Demystifying: Timing belt VS Timing chain

author: AutoManiac date: 2016-10-06


Blondes or brunettes, Snickers or Mars, cam belt or chain cam... All these are real concerns that plague us every day. When I say us, I mean me and my AutoManiac alter ego, since half of other people don't even know there's a difference, while the other half don't care even if they do. However, many will gladly participate when a discussion fires up on this subject, because they once heard something from a neighbor whose brother in law has a good friend mechanic.

Historically, cars were powered by chain-driven engines until mid 60's of the last century, when mass production timing belt units started to appear. The chain has always imposed as a natural solution, especially if you are mindful of the fact that first cars were actually developed from bicycles. Their role in internal combustion engines is relatively simple, but also extremely important because it is a component that connects the crankshaft to the camshaft, while synchronizing them at the same time. In this way a correct position of the valves in relation to the movement of the piston in the cylinder is achieved, that is, proper breathing of the engine.

Though simple, the chain began to lose the battle with the timing belt in the last third of the 20th century, and here are couple of reasons why:


1. Cost
As in every industry, the price of production and installation often dictates the technology as well, and a timing belt is nothing more than a piece of rubber reinforced with fiberglass or Kevlar fibers. This of course is significantly cheaper than the heavy metal chain.

2. Noise
The chain itself is noisy, and metal sprockets through which it moves are only contributing to the symphony of unwanted sounds. With increasing expectations from clients, many manufacturers were forced to move to a timing belts implementation in order to ensure an acceptably low level of engine noise in the cabin.

3. Function
Belt, unlike chain, requires no lubrication making it less complicated to implement, and is often used to drive the water pump as well, which is an additional advantage. However, it is also a concern because it is often the very same water pump that is responsible for a timing belt failure, in cases when it "seizes".

However, trends are changing and we are witnessing a worldwide return of timing chains to both petrol and diesel engines, and they are returning BIG! More and more manufacturers are opting for this solution, justifying it with some of the following arguments:


1. Durability
Although many manufacturers will define the check and replace interval for the timing chain, in practice the chain often outlast the car itself. People tend to say that these engines are major maintenance free, because there is no timing belt to be replaced, but the truth is in fact that the V-belt with all its rollers and tensioners still needs to be regularly replaced so these statements are not 100% accurate.

2. Reliability
Unlike the timing belt which is often known to fail without notice, usually when the engine is switched on or off - thus putting extra tension to it, chain will usually produce some weird rattle when loose, before actually making any damage.

3. Simplicity
The design utilizing a chain instead of a belt is often requiring less components and almost never includes the water pump, so preventively replacing that part is not needed nor is there a danger that the engine timing will become corrupted in case of its failure.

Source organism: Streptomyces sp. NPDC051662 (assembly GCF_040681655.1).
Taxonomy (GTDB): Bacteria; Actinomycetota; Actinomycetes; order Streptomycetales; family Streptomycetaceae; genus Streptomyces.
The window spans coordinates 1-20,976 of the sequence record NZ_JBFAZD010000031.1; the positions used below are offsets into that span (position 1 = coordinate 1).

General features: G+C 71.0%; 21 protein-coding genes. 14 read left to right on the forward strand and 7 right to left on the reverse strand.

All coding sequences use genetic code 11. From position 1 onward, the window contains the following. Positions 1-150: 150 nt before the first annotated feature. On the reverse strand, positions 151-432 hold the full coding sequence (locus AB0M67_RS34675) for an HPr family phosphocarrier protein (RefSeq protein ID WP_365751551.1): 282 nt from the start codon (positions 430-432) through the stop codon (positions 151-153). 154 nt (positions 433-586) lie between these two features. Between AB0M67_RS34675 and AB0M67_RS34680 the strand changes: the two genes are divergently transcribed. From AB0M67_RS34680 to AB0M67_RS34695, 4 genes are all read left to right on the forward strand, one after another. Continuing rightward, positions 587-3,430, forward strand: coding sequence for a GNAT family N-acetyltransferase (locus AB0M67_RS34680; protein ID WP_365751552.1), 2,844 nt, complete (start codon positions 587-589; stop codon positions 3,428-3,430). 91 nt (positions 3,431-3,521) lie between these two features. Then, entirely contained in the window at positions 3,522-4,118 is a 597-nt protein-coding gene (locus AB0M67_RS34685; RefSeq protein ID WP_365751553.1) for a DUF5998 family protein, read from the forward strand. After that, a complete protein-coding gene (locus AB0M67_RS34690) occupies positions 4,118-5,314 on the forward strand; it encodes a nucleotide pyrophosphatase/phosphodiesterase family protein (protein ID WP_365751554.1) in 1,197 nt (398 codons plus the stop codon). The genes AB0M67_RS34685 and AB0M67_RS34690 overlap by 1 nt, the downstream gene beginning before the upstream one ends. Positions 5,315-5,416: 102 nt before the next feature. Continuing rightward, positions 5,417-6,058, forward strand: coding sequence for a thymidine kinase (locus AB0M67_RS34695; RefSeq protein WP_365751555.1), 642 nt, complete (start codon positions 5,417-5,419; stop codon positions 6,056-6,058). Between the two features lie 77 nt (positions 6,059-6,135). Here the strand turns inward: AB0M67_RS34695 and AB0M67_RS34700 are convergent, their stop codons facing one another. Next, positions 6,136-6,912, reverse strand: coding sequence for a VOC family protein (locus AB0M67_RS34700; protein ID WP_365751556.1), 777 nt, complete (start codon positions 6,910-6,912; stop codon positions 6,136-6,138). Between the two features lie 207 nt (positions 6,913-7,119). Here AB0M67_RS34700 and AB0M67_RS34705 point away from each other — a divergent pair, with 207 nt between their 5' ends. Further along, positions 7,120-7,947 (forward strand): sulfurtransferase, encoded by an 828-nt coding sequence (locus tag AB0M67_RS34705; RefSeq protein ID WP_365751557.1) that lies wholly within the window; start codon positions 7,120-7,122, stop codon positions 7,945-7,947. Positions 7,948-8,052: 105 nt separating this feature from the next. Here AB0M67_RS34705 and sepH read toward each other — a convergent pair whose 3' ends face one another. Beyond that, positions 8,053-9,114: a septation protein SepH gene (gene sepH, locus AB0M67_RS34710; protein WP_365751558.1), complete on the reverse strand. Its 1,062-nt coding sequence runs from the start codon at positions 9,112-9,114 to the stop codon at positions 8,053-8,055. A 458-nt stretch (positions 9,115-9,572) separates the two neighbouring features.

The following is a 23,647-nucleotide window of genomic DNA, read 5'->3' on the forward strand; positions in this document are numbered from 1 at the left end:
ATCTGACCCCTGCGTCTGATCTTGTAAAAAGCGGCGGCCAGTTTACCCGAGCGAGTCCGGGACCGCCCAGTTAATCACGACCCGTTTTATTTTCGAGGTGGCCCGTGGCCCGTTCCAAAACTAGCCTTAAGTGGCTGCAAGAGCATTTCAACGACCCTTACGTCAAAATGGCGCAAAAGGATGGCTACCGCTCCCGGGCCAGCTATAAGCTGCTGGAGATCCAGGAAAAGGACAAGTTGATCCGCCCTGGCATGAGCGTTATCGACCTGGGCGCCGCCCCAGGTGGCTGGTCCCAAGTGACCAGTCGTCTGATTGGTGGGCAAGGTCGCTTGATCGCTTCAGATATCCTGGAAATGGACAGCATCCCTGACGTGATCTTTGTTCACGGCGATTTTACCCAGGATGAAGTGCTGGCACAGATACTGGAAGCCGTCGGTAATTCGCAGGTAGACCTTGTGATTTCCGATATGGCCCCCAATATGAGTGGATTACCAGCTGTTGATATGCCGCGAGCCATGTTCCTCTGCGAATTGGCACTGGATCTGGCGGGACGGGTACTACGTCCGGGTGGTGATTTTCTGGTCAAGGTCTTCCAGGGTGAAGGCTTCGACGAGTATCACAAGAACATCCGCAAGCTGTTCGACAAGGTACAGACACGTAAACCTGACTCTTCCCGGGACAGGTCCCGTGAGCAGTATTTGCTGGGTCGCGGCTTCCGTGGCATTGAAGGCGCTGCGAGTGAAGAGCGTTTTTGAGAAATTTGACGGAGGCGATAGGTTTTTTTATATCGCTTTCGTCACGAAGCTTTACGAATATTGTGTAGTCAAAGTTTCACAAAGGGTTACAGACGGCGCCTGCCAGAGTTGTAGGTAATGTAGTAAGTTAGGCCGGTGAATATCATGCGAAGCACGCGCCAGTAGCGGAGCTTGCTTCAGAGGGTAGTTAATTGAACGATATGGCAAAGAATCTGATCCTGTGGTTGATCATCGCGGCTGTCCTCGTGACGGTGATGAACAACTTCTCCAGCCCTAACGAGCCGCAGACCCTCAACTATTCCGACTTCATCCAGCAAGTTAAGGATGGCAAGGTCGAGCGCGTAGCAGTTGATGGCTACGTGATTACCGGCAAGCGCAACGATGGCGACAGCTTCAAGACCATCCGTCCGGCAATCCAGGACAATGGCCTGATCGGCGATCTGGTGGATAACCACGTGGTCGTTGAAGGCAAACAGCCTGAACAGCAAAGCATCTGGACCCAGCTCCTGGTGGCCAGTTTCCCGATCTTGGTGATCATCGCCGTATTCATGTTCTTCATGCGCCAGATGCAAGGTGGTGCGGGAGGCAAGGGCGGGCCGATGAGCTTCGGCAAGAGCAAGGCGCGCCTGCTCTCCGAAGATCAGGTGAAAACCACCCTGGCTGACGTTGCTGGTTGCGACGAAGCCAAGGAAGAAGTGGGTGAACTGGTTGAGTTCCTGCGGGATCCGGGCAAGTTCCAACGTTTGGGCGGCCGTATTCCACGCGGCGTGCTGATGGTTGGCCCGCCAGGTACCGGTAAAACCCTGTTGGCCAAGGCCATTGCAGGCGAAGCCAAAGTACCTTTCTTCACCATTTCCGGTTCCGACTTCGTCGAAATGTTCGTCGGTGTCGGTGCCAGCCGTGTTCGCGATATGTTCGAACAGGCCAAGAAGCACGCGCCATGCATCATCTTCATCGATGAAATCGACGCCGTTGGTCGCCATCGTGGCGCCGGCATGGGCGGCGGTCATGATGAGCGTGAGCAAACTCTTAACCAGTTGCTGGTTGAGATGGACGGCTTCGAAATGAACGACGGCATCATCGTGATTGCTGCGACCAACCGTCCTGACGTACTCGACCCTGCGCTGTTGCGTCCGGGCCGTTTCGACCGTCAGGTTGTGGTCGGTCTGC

As expected, both approaches have their pros and cons, but what is most important in my opinion is understanding what happens when some of these two components actually fail. In the so-called interference engines valves in certain phases of the 4-stroke cycle encroach on the habitat of pistons, pushing their luck. Fortunately, the pistons at the same time retreat downwards in the intake or exhaust cycle and everything works beautifully thanks to the belt / chain. Just as with two neighbors, one of which puts a fence, and the other tears it down, everything is fine as long as they don't run into eachother. In engines, that meeting is usually provided by a belt when one or more teeth fall off, thereby disrupting the timing and making the two solid metal objects trying to occupy the same space at the same time, resulting in sounds most men would find chilling. Chilling later becomes freezing when the cost of repair, or sometimes replacement engine, are communicated by a mechanic.

Even though chain "falling off" and causing damage is not unknown, it is still very uncommon and is usually the result of improper vehicle maintenance, low oil level or pressure etc. Also, it is not unknown that manufacturers attribute a certain service interval for replacing the timing belt only to reduce it few years later when severe damages start to occur. The best example perhaps would be the FIAT's 1.9 JTD engine that, although excellent, requires timing belt replacement every 50,000 kilometers, mostly due to the notorious water pump, even though FIAT initially defined an interval of 90,000 kilometers.

My advice would therefore be that, apart from the obvious blondes and devilish peanut delight Snickers, you should try to find a chain cam driven car and free yourself from at least one avoidable headache. If this is not an option, after buying a used car, make sure you perform the belt replacement as soon as possible. Otherwise you risk, as one of my office colleagues found out the harder way, to collect valves, camshafts and piston heads all over the highway only to find out later on that the repair will cost you double the value of your car.


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